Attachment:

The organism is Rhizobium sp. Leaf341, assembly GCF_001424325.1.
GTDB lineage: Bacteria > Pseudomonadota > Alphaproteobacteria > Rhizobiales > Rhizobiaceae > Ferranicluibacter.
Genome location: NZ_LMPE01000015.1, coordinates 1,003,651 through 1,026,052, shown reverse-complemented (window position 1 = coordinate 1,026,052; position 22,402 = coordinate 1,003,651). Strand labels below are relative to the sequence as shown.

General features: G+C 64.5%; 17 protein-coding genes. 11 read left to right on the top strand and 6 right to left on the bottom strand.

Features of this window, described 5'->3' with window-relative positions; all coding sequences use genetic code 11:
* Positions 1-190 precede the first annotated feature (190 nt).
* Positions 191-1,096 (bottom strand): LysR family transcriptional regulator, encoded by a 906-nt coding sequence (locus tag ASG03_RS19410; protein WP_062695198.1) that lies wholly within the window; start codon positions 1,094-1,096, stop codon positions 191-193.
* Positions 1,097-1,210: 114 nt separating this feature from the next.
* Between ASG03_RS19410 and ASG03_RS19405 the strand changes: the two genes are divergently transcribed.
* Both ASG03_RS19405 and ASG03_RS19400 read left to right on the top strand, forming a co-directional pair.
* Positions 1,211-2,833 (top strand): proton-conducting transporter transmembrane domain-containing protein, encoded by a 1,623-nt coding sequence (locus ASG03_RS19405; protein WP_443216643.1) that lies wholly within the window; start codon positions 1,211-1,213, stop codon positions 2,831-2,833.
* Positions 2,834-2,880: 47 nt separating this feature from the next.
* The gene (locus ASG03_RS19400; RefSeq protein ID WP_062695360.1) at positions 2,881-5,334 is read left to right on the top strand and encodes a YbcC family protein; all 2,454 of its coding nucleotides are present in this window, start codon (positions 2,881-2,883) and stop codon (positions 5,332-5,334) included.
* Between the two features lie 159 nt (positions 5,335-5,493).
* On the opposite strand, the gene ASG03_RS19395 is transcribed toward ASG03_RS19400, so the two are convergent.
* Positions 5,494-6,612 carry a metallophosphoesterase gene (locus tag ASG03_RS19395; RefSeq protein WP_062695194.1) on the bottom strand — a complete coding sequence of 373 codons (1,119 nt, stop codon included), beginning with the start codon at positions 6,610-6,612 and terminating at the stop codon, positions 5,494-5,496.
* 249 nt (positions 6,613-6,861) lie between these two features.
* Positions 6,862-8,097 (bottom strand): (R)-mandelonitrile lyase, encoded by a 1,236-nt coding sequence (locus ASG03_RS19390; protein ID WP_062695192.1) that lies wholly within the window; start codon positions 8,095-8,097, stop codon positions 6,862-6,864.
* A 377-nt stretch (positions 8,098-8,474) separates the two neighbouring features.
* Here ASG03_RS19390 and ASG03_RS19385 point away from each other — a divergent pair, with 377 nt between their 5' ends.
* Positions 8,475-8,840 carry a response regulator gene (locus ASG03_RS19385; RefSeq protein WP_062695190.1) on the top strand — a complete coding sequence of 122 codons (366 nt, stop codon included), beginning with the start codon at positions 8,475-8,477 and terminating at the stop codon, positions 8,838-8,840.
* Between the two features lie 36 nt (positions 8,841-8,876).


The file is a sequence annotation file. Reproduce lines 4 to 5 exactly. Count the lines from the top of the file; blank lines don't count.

General features: G+C 64.5%; 17 protein-coding genes. 11 read left to right on the top strand and 6 right to left on the bottom strand.

Features of this window, described 5'->3' with window-relative positions; all coding sequences use genetic code 11: